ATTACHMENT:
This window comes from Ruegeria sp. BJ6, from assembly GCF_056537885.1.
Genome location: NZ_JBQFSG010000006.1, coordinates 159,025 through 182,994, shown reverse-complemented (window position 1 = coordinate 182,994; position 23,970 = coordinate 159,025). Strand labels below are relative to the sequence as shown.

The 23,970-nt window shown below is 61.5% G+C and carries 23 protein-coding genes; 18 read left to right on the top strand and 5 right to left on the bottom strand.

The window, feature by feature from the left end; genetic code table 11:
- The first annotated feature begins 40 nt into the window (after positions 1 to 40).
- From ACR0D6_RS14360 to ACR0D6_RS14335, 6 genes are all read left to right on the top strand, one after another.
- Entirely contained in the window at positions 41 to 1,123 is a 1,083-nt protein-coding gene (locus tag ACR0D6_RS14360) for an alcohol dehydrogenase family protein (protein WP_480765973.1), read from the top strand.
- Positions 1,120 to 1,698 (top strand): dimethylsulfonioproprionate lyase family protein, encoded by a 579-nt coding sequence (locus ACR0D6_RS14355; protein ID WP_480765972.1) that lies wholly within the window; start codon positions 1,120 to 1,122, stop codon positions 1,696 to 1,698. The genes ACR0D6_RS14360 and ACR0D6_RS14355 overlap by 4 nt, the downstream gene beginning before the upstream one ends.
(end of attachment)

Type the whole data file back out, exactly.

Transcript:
This window comes from Ruegeria sp. BJ6, from assembly GCF_056537885.1.
Genome location: NZ_JBQFSG010000006.1, coordinates 159,025 through 182,994, shown reverse-complemented (window position 1 = coordinate 182,994; position 23,970 = coordinate 159,025). Strand labels below are relative to the sequence as shown.

The 23,970-nt window shown below is 61.5% G+C and carries 23 protein-coding genes; 18 read left to right on the top strand and 5 right to left on the bottom strand.

The window, feature by feature from the left end; genetic code table 11:
- The first annotated feature begins 40 nt into the window (after positions 1 to 40).
- From ACR0D6_RS14360 to ACR0D6_RS14335, 6 genes are all read left to right on the top strand, one after another.
- Entirely contained in the window at positions 41 to 1,123 is a 1,083-nt protein-coding gene (locus tag ACR0D6_RS14360) for an alcohol dehydrogenase family protein (protein WP_480765973.1), read from the top strand.
- Positions 1,120 to 1,698 (top strand): dimethylsulfonioproprionate lyase family protein, encoded by a 579-nt coding sequence (locus ACR0D6_RS14355; protein ID WP_480765972.1) that lies wholly within the window; start codon positions 1,120 to 1,122, stop codon positions 1,696 to 1,698. The genes ACR0D6_RS14360 and ACR0D6_RS14355 overlap by 4 nt, the downstream gene beginning before the upstream one ends.